Thursday, December 6, 2007

Editorial: Sentencing of RU teachers

Harsh and disproportionate

WE are shocked and surprised at the sentencing of four teachers of Rajshahi University (RU) to two-year rigorous imprisonment. It is beyond our comprehension how university teachers can be treated with such triviality, and marched off to serve their term like some petty criminals, particularly when the so-called 'proof of the crimes' does not meet rigorous standards of our own laws It is unprecedented, unfortunate and uncalled for. With full respect to the judicial system, we are compelled to ask the question -- what was the gravity of their crime? Was awarding rigorous imprisonment truly compatible with charges brought against them? Regrettably, this is for the first time in Bangladesh that university teachers have been given such harsh sentence for ventilating their grievance in a peaceful manner.

The facts on hand suggest that three charges were brought against the four teachers. But after four months of investigation the authorities failed to substantiate two of the charges. And now the judgment has been dispensed evidently on the basis of only one charge, that of bringing out a silent procession on the campus. A large number of teachers had taken part in the procession in which the accused happened to be present. But ultimately a few of them got picked up by the law enforcing authorities. Technically speaking, they might have overstepped the emergency rule but given the fact that they did not resort to any violence and that they were respectable teachers having no criminal record, a more liberal approach to the case would have been justified. Moreover, was not their being in custody for four months punishment enough?

University teachers in their role of conscience keepers are known to raise their voice of sanity and express solidarity with students in pursuit of righteous causes. This is at the root of the legacy of teachers and students being in the forefront of all major national movements, be that for the establishment of Bangla as the state language or defying the curfews and bullets of the autocratic regimes in this country. The creation of Bangladesh is the manifest result of such valour and legacy. Therefore the punishment meted out to the four RU teachers has been very unfortunate.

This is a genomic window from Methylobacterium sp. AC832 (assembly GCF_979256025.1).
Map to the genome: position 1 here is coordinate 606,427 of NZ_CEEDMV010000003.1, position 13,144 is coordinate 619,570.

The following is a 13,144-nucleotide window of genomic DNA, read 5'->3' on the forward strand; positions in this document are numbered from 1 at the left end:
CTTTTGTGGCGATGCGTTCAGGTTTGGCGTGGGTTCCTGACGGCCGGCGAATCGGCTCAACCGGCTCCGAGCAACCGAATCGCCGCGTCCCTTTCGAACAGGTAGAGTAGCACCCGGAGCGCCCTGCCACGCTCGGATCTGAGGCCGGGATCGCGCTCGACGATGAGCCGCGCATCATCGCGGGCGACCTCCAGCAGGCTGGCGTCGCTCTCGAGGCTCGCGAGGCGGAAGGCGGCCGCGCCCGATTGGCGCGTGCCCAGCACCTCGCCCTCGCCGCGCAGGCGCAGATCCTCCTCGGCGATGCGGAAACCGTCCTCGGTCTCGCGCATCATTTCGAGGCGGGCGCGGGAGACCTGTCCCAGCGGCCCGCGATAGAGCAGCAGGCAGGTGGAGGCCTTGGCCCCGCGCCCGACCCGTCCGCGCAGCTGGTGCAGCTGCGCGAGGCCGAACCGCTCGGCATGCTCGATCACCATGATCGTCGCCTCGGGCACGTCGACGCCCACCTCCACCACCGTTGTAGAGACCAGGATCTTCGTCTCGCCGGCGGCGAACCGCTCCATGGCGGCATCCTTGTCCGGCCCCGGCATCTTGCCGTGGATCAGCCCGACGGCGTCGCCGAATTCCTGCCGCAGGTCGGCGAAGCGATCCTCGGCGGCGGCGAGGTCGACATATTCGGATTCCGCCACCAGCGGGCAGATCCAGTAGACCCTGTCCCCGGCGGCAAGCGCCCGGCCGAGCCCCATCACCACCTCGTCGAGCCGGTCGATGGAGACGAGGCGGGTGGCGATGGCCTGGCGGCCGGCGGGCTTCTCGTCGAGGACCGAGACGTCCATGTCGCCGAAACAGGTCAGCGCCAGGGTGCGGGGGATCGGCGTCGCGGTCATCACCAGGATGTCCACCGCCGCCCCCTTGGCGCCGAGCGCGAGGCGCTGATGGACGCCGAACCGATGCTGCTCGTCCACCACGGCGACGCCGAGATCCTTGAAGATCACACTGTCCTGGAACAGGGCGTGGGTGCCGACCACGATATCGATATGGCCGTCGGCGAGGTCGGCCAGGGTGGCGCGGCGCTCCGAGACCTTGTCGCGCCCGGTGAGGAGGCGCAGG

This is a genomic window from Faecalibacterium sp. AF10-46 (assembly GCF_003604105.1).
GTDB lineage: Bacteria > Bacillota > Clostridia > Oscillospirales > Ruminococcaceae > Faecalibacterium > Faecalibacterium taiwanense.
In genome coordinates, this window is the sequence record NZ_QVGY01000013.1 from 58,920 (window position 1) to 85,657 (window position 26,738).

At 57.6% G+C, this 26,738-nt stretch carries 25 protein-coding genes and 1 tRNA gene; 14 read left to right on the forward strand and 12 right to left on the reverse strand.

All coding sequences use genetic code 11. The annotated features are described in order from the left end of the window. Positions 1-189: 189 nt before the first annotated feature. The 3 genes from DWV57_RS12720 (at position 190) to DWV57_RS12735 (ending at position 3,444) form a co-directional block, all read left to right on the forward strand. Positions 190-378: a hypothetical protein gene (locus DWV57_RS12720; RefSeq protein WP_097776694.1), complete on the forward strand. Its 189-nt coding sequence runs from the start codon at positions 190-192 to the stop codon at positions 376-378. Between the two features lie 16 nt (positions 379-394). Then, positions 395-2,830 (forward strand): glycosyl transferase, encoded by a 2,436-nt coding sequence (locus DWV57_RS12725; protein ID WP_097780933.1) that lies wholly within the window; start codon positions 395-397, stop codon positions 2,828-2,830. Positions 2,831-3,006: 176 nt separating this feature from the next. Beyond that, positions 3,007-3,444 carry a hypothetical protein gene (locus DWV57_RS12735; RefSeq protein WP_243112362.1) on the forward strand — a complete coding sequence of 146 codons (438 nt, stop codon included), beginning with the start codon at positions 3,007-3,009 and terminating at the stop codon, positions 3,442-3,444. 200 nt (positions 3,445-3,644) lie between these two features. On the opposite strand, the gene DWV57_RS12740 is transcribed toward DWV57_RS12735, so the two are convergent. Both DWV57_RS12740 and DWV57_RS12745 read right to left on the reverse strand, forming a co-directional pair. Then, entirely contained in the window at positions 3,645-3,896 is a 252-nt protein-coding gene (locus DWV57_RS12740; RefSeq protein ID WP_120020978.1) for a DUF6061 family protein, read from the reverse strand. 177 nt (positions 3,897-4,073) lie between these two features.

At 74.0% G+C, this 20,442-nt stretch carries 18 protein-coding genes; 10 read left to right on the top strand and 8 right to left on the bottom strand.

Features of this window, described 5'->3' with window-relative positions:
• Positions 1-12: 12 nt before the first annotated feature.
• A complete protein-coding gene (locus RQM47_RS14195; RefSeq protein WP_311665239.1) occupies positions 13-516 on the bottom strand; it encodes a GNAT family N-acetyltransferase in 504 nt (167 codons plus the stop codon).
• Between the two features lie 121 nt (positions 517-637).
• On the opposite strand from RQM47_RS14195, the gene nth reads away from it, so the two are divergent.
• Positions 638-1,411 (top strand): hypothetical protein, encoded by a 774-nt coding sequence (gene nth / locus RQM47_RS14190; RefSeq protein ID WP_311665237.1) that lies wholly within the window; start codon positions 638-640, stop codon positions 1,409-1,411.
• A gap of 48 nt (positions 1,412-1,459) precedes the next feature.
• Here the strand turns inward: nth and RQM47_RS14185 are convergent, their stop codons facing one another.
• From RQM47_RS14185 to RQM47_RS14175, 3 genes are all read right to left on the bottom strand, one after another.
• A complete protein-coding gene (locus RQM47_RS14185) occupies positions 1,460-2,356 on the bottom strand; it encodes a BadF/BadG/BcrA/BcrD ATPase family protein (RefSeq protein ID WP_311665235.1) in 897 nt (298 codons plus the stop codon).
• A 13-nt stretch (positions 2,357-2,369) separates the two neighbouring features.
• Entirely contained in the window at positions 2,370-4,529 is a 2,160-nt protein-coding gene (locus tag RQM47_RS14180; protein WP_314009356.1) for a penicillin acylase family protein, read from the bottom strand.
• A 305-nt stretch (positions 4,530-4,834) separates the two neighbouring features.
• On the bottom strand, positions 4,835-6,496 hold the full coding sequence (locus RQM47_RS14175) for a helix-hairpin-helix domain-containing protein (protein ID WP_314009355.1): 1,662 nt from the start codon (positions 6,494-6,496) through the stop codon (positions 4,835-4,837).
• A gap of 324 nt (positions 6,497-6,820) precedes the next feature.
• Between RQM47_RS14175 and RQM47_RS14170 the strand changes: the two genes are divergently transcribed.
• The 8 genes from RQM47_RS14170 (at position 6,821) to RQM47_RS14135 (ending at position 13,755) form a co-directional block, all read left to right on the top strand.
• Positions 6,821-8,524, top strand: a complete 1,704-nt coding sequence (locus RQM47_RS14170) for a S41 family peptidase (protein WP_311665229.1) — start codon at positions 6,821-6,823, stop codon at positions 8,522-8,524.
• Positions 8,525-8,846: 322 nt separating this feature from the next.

We would like to say once again that the honourable judge could have taken the social standing of the senior teachers of RU into cognisance and taken a more lenient view. Such stance would have gone a long way towards settling the issue and upholding the respect and regards we show to our teachers. The punishment meted out deepens a wound that would have better healed.
RU Teachers' Conviction

The verdict sentencing four Rajshahi University (RU) teachers to two years' imprisonment was based on "poor" evidence and has raised questions about the caretaker government's neutrality in enforcing Emergency Power Rules (EPR) 2007, eminent jurists have observed.

Talking to The Daily Star, they said a good number of incidents have taken place so far violating the EPR, but the government has targeted university teachers only for prosecution.

"The judgment suffers from a lack of strict scrutiny of the oral evidence inasmuch as the conviction seems to be based on oral evidence of a single witness," Justice Ghulam Rabbani, former judge of Supreme Court Appellate Division, said.

"The learned magistrate ought to have noticed that the prosecution failed to produce any corroborative evidence and therefore he should not have relied on the un-corroborative evidence. This is the rule of ordinary evidence," he said.